The best thing about Bill Crider's series about Sheriff Dan Rhodes is the three-way bickering between Rhodes, the dispatcher Hack Jensen and Lawton, the jailer. The whole tale starts with Hack and Lawton arguing about ghosts in the jail. Of course the two old men decide that the sheriff is the person to inform the inmates that there are no ghosts.
On the heels of that discussion, someone reports that there is a dead person in a freshly dug grave that is to be used the next day -- but not by the person presently in it. It turns out that there are just as many conflicts between civic leaders in small towns as in large cities. But Rhodes doesn't solve things with forensic evidence or DNA profiles. He solves his cases the old fashioned way -- with smarts and logic.
Rapper and Nellie make a return visit to Blacklin County. You would think they would find an easier locale to pull their stunts but Rhodes is happy to give them another dose of his small-town justice.
This story had some gaping errors in the police procedural portion of this homespun tale. I've observed that the rules about protecting a crime scene and getting backup during an armed conflict are explicit and fairly unshakable. Things did not proceed according to my understanding of the rules.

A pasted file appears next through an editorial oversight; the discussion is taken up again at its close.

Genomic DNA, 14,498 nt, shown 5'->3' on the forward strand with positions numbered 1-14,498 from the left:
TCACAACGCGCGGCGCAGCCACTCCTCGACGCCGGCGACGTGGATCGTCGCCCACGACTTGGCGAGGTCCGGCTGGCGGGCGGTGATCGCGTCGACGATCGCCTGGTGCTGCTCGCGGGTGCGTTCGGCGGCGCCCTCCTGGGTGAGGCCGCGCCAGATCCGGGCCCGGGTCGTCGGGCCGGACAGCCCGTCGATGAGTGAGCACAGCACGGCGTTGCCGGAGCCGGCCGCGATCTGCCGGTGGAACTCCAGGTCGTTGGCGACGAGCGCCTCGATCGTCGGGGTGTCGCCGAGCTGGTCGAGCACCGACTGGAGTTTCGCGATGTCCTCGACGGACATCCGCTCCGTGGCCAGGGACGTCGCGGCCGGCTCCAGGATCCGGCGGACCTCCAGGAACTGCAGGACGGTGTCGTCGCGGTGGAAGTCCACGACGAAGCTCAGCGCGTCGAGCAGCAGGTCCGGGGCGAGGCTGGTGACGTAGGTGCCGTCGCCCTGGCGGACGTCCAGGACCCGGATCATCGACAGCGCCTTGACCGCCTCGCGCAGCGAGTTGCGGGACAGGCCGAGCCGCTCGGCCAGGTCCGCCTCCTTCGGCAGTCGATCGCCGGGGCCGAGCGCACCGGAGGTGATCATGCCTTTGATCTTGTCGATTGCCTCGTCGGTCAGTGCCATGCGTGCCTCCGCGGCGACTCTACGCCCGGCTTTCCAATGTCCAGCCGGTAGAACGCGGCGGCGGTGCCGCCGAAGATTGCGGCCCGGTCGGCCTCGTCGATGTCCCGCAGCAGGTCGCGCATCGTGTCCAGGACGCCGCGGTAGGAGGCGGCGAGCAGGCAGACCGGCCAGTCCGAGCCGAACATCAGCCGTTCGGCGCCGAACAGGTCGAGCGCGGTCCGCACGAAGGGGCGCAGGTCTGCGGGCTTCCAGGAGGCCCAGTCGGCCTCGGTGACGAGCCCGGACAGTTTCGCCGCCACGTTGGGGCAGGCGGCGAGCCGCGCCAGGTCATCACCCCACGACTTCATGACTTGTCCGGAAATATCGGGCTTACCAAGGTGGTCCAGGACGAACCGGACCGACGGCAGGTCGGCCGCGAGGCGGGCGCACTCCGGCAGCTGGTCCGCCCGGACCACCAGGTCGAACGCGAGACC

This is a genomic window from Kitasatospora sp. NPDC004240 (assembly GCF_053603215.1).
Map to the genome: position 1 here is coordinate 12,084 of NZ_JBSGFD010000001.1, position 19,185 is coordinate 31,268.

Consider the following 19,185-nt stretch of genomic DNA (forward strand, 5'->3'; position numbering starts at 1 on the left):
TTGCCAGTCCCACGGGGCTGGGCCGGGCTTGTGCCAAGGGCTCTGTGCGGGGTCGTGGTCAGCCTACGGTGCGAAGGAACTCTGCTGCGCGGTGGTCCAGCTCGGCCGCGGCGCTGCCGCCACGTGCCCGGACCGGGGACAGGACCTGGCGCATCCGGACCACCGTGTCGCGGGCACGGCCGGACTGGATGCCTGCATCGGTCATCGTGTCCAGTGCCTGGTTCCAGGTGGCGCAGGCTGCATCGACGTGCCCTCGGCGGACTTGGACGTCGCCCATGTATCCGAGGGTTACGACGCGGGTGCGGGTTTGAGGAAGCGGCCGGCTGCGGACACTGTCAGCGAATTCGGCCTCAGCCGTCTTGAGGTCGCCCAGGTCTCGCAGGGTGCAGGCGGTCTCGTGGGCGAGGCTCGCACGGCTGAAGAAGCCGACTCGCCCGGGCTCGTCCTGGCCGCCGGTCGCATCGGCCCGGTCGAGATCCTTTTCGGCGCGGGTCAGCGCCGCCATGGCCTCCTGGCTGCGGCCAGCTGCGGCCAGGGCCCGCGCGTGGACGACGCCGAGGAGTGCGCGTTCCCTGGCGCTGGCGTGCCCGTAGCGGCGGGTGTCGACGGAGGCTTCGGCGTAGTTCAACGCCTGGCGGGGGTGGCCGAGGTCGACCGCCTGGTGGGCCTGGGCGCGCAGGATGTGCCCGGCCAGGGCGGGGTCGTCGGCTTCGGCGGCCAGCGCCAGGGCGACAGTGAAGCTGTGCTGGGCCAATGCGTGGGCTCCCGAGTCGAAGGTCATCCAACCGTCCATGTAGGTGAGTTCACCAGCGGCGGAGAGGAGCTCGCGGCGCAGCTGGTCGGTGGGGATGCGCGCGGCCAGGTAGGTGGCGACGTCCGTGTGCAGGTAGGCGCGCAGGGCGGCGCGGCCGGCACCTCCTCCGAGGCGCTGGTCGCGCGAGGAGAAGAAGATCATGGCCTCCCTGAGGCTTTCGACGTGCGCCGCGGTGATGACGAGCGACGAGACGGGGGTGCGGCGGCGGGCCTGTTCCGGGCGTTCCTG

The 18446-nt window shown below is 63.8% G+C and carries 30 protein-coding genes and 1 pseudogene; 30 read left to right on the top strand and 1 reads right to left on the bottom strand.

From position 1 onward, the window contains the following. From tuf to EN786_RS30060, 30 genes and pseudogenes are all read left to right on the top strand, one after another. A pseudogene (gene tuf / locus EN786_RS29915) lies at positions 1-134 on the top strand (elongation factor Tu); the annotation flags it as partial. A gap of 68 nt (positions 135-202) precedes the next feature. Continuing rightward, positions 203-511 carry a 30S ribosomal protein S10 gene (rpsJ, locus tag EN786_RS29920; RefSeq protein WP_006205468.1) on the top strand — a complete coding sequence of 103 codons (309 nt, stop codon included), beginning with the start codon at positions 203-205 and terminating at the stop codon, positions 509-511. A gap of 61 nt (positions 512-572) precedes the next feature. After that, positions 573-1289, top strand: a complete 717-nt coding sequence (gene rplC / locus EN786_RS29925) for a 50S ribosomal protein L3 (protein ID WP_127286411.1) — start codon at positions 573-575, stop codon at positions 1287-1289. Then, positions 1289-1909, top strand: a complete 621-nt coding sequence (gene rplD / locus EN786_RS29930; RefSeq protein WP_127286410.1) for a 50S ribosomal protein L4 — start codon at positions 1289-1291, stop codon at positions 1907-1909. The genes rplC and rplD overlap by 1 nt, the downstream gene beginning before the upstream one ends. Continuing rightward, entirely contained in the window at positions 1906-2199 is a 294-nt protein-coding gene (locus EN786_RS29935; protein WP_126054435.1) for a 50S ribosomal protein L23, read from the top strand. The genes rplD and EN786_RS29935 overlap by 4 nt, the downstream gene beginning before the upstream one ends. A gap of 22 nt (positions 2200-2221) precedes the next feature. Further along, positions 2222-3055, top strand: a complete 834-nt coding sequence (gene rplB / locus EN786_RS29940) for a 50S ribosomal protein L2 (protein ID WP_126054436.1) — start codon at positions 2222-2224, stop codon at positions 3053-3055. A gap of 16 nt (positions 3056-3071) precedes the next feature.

I happened to have listened to this as a book-on-tape. George Guidall was the reader and he added a star to the story for his fine performance. If you have never heard Guidall narrate a story with aged eccentrics, you owe it to yourself to hear at least one in this series. He also does a masterful job with the Tony Hillerman Navaho stories.
1. Too Late to Die (1986)
2. Shotgun Saturday Night (1987)
3. Cursed to Death (1988)
4. Death on the Move (1989)
5. Evil at the Root (1990)
6. Booked for a Hanging (1992)
7. Murder Most Fowl (1994)
8. Winning Can Be Murder (1996)
9. Death By Accident (1998)
10. A Ghost of a Chance (2000)
Sheriff Dan Rhodes of Blacklin County, Texas, knows that times may change, but people are still people, some good, some bad and most things can be explained with a little common sense, even the ghost haunting his jail. Could it be the same ghostly culprit looting the local cemetery? When the president of the historical society is found shot dead in a freshly dug grave, Rhodes decides the crime is of a more earthly nature.